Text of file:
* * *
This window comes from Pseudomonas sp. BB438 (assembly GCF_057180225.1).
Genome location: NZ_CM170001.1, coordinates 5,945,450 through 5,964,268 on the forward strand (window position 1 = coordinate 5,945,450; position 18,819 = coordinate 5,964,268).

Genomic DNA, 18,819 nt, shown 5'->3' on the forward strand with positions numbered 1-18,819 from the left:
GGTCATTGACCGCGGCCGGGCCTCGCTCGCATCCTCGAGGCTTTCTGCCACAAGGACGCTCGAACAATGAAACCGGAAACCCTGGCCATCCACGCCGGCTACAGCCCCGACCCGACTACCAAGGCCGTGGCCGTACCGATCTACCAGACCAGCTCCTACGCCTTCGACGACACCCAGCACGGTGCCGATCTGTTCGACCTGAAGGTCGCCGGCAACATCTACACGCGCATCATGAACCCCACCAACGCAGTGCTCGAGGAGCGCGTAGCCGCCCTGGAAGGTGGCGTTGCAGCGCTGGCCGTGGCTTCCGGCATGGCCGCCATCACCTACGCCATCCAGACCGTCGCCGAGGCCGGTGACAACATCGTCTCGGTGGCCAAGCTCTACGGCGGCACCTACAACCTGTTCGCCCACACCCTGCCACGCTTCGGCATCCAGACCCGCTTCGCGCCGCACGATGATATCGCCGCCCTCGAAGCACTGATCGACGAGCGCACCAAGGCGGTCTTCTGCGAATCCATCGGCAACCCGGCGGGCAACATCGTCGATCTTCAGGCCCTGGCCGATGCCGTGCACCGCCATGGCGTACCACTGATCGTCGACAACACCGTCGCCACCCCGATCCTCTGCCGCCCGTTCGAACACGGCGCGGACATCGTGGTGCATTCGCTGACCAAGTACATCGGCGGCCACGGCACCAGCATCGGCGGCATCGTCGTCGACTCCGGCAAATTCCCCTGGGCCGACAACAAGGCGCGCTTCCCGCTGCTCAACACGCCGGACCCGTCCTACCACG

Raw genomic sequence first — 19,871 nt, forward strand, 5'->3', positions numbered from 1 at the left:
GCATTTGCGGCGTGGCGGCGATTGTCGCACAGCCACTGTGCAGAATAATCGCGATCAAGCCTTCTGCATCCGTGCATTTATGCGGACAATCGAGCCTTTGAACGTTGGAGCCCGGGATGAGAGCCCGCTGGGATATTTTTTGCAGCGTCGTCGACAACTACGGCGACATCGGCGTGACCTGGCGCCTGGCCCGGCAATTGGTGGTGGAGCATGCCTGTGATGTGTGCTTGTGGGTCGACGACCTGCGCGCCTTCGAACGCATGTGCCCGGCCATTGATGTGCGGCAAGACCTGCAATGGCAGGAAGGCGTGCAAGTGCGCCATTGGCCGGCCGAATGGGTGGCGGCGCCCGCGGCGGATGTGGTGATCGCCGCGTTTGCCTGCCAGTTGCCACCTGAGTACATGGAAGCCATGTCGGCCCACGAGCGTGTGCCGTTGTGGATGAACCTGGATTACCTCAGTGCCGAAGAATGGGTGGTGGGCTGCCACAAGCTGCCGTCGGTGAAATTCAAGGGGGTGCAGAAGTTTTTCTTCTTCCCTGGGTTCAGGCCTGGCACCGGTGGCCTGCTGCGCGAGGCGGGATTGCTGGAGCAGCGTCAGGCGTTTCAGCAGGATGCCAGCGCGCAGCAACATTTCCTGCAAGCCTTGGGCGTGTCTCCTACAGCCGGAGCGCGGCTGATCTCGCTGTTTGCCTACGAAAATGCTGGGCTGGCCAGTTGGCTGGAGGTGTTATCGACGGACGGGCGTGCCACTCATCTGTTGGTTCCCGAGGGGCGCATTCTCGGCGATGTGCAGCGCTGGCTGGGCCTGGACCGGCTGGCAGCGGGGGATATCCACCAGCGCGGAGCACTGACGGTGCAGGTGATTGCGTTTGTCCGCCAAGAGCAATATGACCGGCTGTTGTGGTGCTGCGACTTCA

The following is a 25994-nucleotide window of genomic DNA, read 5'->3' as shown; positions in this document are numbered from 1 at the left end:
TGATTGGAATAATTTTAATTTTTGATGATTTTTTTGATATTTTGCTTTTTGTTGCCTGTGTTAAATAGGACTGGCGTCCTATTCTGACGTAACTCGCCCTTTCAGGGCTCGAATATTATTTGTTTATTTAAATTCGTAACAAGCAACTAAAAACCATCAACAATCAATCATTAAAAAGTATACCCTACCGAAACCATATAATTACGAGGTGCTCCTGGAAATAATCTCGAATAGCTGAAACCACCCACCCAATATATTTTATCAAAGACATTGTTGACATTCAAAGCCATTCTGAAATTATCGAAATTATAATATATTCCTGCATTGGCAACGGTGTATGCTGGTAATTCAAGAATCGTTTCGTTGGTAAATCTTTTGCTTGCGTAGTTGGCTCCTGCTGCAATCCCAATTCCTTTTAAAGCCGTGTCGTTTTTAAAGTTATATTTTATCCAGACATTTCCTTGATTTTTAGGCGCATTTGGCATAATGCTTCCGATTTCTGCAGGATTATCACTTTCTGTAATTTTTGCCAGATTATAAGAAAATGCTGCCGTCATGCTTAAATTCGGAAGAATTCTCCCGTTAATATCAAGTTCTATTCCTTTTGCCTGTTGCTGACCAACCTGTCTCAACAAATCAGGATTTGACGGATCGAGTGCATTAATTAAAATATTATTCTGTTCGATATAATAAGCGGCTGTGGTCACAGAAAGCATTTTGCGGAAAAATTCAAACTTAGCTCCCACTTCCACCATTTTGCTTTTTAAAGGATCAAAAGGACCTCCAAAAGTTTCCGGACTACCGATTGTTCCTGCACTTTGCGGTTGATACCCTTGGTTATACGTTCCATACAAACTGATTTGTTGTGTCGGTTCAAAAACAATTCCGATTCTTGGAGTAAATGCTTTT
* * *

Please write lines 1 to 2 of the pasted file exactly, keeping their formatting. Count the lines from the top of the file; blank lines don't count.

This window comes from Pseudomonas sp. BB438 (assembly GCF_057180225.1).
Genome location: NZ_CM170001.1, coordinates 5,945,450 through 5,964,268 on the forward strand (window position 1 = coordinate 5,945,450; position 18,819 = coordinate 5,964,268).